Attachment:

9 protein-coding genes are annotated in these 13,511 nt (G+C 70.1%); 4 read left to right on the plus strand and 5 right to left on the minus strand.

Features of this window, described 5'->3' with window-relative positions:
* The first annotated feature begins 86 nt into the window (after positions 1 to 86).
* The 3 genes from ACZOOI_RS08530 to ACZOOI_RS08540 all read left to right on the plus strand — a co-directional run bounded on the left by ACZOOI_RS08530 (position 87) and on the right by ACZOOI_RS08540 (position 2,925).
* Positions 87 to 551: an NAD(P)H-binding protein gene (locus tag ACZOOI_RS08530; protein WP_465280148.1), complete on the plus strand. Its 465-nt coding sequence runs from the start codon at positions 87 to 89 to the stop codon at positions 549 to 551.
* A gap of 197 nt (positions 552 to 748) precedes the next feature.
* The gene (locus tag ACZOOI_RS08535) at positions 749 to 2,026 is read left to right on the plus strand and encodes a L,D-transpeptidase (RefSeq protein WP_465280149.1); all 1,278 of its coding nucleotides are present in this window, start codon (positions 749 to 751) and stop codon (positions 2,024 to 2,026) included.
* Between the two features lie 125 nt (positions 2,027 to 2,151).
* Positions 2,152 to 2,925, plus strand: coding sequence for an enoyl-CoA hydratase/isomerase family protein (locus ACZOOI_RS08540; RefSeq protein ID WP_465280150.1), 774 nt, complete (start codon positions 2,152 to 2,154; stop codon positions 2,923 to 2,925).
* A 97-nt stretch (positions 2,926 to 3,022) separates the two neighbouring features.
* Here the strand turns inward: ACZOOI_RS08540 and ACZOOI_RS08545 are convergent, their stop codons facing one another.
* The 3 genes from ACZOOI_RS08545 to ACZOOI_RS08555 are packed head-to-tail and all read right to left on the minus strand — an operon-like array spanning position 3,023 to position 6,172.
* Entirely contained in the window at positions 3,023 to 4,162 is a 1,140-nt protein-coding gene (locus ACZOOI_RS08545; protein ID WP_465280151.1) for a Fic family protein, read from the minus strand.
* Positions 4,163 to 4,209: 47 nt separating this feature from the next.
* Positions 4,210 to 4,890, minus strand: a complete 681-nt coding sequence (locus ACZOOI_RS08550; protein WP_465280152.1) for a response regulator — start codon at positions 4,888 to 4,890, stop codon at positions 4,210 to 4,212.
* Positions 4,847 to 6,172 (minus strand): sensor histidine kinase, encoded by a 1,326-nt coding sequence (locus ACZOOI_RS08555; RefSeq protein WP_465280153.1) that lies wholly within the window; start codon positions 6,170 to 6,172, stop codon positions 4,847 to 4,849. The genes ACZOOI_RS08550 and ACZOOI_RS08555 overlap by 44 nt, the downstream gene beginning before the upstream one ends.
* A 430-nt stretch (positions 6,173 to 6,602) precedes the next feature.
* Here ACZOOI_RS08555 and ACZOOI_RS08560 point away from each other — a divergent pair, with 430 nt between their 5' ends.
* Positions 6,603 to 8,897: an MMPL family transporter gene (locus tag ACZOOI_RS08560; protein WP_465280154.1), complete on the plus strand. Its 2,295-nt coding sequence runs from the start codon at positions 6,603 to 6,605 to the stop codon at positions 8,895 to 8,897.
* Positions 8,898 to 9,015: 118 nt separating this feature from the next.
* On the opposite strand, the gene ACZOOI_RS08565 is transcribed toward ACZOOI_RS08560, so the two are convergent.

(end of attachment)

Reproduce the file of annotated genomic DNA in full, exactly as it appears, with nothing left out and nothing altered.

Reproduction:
9 protein-coding genes are annotated in these 13,511 nt (G+C 70.1%); 4 read left to right on the plus strand and 5 right to left on the minus strand.

Features of this window, described 5'->3' with window-relative positions:
* The first annotated feature begins 86 nt into the window (after positions 1 to 86).
* The 3 genes from ACZOOI_RS08530 to ACZOOI_RS08540 all read left to right on the plus strand — a co-directional run bounded on the left by ACZOOI_RS08530 (position 87) and on the right by ACZOOI_RS08540 (position 2,925).
* Positions 87 to 551: an NAD(P)H-binding protein gene (locus tag ACZOOI_RS08530; protein WP_465280148.1), complete on the plus strand. Its 465-nt coding sequence runs from the start codon at positions 87 to 89 to the stop codon at positions 549 to 551.
* A gap of 197 nt (positions 552 to 748) precedes the next feature.
* The gene (locus tag ACZOOI_RS08535) at positions 749 to 2,026 is read left to right on the plus strand and encodes a L,D-transpeptidase (RefSeq protein WP_465280149.1); all 1,278 of its coding nucleotides are present in this window, start codon (positions 749 to 751) and stop codon (positions 2,024 to 2,026) included.
* Between the two features lie 125 nt (positions 2,027 to 2,151).
* Positions 2,152 to 2,925, plus strand: coding sequence for an enoyl-CoA hydratase/isomerase family protein (locus ACZOOI_RS08540; RefSeq protein ID WP_465280150.1), 774 nt, complete (start codon positions 2,152 to 2,154; stop codon positions 2,923 to 2,925).
* A 97-nt stretch (positions 2,926 to 3,022) separates the two neighbouring features.
* Here the strand turns inward: ACZOOI_RS08540 and ACZOOI_RS08545 are convergent, their stop codons facing one another.
* The 3 genes from ACZOOI_RS08545 to ACZOOI_RS08555 are packed head-to-tail and all read right to left on the minus strand — an operon-like array spanning position 3,023 to position 6,172.
* Entirely contained in the window at positions 3,023 to 4,162 is a 1,140-nt protein-coding gene (locus ACZOOI_RS08545; protein ID WP_465280151.1) for a Fic family protein, read from the minus strand.
* Positions 4,163 to 4,209: 47 nt separating this feature from the next.
* Positions 4,210 to 4,890, minus strand: a complete 681-nt coding sequence (locus ACZOOI_RS08550; protein WP_465280152.1) for a response regulator — start codon at positions 4,888 to 4,890, stop codon at positions 4,210 to 4,212.
* Positions 4,847 to 6,172 (minus strand): sensor histidine kinase, encoded by a 1,326-nt coding sequence (locus ACZOOI_RS08555; RefSeq protein WP_465280153.1) that lies wholly within the window; start codon positions 6,170 to 6,172, stop codon positions 4,847 to 4,849. The genes ACZOOI_RS08550 and ACZOOI_RS08555 overlap by 44 nt, the downstream gene beginning before the upstream one ends.
* A 430-nt stretch (positions 6,173 to 6,602) precedes the next feature.
* Here ACZOOI_RS08555 and ACZOOI_RS08560 point away from each other — a divergent pair, with 430 nt between their 5' ends.
* Positions 6,603 to 8,897: an MMPL family transporter gene (locus tag ACZOOI_RS08560; protein WP_465280154.1), complete on the plus strand. Its 2,295-nt coding sequence runs from the start codon at positions 6,603 to 6,605 to the stop codon at positions 8,895 to 8,897.
* Positions 8,898 to 9,015: 118 nt separating this feature from the next.
* On the opposite strand, the gene ACZOOI_RS08565 is transcribed toward ACZOOI_RS08560, so the two are convergent.